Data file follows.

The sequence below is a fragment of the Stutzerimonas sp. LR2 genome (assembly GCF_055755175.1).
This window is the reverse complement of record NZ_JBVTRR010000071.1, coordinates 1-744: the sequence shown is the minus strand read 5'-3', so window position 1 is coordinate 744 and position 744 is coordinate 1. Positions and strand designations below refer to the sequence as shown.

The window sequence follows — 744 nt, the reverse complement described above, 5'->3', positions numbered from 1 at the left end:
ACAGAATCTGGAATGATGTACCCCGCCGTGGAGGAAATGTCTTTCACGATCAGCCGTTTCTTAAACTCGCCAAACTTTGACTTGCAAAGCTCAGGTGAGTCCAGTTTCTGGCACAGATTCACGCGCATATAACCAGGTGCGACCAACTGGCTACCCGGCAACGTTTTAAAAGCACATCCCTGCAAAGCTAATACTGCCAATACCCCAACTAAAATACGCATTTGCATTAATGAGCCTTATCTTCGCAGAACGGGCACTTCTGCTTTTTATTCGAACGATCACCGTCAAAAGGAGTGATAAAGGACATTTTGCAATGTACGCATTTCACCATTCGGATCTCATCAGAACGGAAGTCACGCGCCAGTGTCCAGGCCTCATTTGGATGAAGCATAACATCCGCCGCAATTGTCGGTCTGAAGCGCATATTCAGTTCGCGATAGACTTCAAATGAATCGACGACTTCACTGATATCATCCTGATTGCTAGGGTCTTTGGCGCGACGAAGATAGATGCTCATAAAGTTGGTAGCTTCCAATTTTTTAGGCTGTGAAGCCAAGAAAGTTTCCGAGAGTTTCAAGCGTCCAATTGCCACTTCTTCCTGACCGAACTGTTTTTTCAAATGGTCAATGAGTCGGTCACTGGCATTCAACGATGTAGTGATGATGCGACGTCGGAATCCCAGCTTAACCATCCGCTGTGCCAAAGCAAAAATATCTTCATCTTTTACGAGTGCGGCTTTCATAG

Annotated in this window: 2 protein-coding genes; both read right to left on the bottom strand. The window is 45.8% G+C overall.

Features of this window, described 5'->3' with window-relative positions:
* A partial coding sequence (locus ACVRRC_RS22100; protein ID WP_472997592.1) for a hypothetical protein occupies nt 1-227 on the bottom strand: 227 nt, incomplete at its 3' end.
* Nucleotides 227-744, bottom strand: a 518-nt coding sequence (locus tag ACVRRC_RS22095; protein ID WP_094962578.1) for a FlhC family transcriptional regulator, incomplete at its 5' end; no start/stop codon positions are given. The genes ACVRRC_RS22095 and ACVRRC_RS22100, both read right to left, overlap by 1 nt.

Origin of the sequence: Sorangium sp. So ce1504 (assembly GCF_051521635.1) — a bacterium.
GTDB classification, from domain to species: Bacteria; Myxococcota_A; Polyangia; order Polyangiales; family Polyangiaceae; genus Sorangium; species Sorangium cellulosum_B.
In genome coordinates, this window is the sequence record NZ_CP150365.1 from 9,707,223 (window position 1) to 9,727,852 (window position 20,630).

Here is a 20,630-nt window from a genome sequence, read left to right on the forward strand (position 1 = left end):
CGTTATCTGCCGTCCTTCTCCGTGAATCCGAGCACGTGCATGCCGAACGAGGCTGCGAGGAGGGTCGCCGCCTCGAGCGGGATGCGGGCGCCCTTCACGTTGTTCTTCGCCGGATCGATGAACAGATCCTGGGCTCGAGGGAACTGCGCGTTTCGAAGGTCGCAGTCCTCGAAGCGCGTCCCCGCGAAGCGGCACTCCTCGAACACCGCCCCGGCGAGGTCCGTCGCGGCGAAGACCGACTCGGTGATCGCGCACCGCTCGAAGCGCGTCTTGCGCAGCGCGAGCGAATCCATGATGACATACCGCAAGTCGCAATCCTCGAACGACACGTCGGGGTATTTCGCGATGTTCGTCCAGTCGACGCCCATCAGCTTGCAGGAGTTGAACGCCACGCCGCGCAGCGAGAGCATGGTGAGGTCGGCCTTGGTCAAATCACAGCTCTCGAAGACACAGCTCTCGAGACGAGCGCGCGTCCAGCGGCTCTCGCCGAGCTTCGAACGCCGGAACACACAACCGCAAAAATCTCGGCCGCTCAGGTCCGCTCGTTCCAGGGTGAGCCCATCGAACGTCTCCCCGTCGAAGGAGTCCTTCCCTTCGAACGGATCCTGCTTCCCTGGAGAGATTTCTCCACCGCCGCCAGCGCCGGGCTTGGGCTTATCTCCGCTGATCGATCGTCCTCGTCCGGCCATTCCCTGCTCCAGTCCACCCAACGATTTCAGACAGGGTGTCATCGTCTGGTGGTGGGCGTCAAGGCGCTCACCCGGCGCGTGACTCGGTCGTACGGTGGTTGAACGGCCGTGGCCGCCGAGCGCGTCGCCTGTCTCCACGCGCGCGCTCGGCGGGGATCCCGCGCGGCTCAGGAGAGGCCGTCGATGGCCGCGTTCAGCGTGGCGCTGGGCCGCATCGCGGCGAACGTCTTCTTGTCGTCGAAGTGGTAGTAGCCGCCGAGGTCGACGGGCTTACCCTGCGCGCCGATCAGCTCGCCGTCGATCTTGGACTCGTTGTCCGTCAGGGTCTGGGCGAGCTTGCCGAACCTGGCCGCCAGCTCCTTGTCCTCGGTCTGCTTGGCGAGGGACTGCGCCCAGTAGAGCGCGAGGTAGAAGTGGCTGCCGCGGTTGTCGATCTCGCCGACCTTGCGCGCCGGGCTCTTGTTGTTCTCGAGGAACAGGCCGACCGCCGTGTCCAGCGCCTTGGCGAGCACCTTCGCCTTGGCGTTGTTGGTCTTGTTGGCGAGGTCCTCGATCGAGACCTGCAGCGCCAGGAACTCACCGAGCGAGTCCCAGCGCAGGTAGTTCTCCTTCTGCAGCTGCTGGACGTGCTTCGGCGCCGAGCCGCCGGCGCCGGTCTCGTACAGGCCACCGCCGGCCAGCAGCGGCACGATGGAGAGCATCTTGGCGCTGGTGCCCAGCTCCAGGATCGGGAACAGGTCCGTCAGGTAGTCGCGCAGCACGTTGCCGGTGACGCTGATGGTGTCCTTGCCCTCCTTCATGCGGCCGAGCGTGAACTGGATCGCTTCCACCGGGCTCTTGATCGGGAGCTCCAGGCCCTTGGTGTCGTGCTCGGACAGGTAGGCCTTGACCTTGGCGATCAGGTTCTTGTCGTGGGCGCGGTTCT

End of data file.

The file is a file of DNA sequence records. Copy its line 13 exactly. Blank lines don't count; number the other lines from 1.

CGTTATCTGCCGTCCTTCTCCGTGAATCCGAGCACGTGCATGCCGAACGAGGCTGCGAGGAGGGTCGCCGCCTCGAGCGGGATGCGGGCGCCCTTCACGTTGTTCTTCGCCGGATCGATGAACAGATCCTGGGCTCGAGGGAACTGCGCGTTTCGAAGGTCGCAGTCCTCGAAGCGCGTCCCCGCGAAGCGGCACTCCTCGAACACCGCCCCGGCGAGGTCCGTCGCGGCGAAGACCGACTCGGTGATCGCGCACCGCTCGAAGCGCGTCTTGCGCAGCGCGAGCGAATCCATGATGACATACCGCAAGTCGCAATCCTCGAACGACACGTCGGGGTATTTCGCGATGTTCGTCCAGTCGACGCCCATCAGCTTGCAGGAGTTGAACGCCACGCCGCGCAGCGAGAGCATGGTGAGGTCGGCCTTGGTCAAATCACAGCTCTCGAAGACACAGCTCTCGAGACGAGCGCGCGTCCAGCGGCTCTCGCCGAGCTTCGAACGCCGGAACACACAACCGCAAAAATCTCGGCCGCTCAGGTCCGCTCGTTCCAGGGTGAGCCCATCGAACGTCTCCCCGTCGAAGGAGTCCTTCCCTTCGAACGGATCCTGCTTCCCTGGAGAGATTTCTCCACCGCCGCCAGCGCCGGGCTTGGGCTTATCTCCGCTGATCGATCGTCCTCGTCCGGCCATTCCCTGCTCCAGTCCACCCAACGATTTCAGACAGGGTGTCATCGTCTGGTGGTGGGCGTCAAGGCGCTCACCCGGCGCGTGACTCGGTCGTACGGTGGTTGAACGGCCGTGGCCGCCGAGCGCGTCGCCTGTCTCCACGCGCGCGCTCGGCGGGGATCCCGCGCGGCTCAGGAGAGGCCGTCGATGGCCGCGTTCAGCGTGGCGCTGGGCCGCATCGCGGCGAACGTCTTCTTGTCGTCGAAGTGGTAGTAGCCGCCGAGGTCGACGGGCTTACCCTGCGCGCCGATCAGCTCGCCGTCGATCTTGGACTCGTTGTCCGTCAGGGTCTGGGCGAGCTTGCCGAACCTGGCCGCCAGCTCCTTGTCCTCGGTCTGCTTGGCGAGGGACTGCGCCCAGTAGAGCGCGAGGTAGAAGTGGCTGCCGCGGTTGTCGATCTCGCCGACCTTGCGCGCCGGGCTCTTGTTGTTCTCGAGGAACAGGCCGACCGCCGTGTCCAGCGCCTTGGCGAGCACCTTCGCCTTGGCGTTGTTGGTCTTGTTGGCGAGGTCCTCGATCGAGACCTGCAGCGCCAGGAACTCACCGAGCGAGTCCCAGCGCAGGTAGTTCTCCTTCTGCAGCTGCTGGACGTGCTTCGGCGCCGAGCCGCCGGCGCCGGTCTCGTACAGGCCACCGCCGGCCAGCAGCGGCACGATGGAGAGCATCTTGGCGCTGGTGCCCAGCTCCAGGATCGGGAACAGGTCCGTCAGGTAGTCGCGCAGCACGTTGCCGGTGACGCTGATGGTGTCCTTGCCCTCCTTCATGCGGCCGAGCGTGAACTGGATCGCTTCCACCGGGCTCTTGATCGGGAGCTCCAGGCCCTTGGTGTCGTGCTCGGACAGGTAGGCCTTGACCTTGGCGATCAGGTTCTTGTCGTGGGCGCGGTTCT